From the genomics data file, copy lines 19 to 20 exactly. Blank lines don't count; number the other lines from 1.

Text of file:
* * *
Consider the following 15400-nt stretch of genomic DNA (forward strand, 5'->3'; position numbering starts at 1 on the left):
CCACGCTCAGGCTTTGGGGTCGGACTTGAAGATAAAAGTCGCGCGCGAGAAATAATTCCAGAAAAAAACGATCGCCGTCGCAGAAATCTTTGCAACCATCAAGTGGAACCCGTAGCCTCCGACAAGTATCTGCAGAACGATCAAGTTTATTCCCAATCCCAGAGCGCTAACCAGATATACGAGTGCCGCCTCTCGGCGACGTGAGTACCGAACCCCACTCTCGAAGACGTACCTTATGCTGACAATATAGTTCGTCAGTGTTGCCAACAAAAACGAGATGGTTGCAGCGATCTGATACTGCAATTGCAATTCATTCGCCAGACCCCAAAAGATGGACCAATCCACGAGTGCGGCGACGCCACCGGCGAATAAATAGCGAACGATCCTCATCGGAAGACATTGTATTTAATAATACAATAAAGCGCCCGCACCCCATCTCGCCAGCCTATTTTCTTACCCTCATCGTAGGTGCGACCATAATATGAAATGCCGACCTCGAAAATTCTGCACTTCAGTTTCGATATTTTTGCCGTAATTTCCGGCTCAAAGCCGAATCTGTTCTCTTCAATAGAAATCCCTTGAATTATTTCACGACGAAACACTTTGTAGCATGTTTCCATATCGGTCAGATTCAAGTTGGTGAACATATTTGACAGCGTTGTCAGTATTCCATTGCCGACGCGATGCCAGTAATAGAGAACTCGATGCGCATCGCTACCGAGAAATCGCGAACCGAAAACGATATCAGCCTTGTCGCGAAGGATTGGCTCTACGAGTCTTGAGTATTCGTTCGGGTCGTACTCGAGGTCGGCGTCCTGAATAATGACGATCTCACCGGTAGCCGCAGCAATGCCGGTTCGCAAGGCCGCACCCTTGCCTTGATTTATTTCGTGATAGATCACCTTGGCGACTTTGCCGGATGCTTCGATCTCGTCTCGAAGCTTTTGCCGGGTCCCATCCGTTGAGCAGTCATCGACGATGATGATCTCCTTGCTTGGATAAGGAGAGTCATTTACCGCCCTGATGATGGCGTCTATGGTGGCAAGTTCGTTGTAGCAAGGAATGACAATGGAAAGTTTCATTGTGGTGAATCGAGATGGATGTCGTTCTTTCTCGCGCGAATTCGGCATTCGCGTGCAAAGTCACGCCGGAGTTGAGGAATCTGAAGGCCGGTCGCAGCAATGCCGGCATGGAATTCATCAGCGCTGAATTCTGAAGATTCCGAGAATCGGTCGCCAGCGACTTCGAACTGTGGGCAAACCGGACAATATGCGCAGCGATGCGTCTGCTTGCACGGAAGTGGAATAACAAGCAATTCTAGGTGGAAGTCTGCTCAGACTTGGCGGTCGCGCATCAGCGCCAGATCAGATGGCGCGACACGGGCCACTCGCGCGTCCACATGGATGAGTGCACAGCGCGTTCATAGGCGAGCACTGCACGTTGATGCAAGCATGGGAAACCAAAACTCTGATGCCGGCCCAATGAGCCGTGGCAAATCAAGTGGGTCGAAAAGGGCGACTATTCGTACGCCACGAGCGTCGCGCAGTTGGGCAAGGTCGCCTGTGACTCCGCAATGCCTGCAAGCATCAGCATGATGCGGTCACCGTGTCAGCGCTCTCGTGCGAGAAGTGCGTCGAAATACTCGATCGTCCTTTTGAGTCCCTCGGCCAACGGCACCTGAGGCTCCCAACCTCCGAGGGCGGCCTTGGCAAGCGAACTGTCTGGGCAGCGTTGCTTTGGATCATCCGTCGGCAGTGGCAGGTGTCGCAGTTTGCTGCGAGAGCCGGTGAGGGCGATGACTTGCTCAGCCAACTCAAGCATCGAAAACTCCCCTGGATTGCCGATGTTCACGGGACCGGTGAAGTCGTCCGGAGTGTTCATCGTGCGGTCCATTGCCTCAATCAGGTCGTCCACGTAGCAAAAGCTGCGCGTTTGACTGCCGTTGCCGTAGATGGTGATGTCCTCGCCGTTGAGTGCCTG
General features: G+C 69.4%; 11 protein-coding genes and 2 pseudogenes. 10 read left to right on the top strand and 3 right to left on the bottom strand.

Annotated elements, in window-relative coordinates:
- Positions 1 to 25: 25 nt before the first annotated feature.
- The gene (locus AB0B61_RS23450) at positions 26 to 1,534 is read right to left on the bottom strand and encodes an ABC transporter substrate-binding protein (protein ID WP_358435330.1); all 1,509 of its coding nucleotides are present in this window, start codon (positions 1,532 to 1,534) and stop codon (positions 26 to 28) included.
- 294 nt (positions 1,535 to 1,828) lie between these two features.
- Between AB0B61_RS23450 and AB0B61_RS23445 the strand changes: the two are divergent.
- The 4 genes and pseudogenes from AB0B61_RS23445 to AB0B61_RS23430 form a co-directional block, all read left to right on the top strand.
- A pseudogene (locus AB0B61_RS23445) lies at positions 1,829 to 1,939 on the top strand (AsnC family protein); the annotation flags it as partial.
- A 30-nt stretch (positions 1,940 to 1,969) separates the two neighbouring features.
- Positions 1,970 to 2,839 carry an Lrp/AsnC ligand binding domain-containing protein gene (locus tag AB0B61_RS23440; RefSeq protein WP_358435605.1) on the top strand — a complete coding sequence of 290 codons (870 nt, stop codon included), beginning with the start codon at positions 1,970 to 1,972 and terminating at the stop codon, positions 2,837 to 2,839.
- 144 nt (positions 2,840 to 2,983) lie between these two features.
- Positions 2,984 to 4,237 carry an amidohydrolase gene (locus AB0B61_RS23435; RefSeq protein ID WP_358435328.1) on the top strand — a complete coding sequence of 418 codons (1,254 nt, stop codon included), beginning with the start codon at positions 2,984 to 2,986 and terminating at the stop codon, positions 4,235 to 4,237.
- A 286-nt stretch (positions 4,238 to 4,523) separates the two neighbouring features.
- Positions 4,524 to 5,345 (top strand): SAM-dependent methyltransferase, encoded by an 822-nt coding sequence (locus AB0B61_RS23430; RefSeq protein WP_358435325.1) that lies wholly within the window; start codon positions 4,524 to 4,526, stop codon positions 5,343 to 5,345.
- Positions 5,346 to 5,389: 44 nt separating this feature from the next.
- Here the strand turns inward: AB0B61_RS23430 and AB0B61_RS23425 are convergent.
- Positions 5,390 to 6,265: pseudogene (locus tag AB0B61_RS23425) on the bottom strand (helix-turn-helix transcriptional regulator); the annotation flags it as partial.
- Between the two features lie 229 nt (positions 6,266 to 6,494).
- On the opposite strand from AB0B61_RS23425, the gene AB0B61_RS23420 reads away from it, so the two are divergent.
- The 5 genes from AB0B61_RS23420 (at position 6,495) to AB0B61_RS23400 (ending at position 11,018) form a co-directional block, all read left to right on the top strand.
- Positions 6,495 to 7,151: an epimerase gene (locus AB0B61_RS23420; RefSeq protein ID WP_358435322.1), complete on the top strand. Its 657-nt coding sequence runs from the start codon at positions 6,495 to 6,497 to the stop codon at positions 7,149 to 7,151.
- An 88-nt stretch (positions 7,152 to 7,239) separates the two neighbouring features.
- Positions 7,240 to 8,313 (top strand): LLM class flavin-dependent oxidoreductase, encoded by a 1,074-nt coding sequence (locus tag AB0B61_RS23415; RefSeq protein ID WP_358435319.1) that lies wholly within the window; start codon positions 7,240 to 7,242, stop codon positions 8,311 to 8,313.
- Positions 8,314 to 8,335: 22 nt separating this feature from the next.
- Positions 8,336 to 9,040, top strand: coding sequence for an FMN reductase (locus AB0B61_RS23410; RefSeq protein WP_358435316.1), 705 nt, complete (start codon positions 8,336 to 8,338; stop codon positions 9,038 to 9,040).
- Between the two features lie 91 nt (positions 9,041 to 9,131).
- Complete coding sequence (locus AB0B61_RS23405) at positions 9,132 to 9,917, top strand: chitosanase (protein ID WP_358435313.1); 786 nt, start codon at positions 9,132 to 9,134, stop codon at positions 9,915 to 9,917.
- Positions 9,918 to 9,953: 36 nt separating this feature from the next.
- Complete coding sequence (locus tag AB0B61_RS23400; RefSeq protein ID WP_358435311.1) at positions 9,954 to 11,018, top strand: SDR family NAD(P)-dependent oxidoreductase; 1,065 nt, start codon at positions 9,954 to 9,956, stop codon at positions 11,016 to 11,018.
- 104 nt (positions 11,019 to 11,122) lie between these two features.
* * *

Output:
- Positions 5,390 to 6,265: pseudogene (locus tag AB0B61_RS23425) on the bottom strand (helix-turn-helix transcriptional regulator); the annotation flags it as partial.
- Between the two features lie 229 nt (positions 6,266 to 6,494).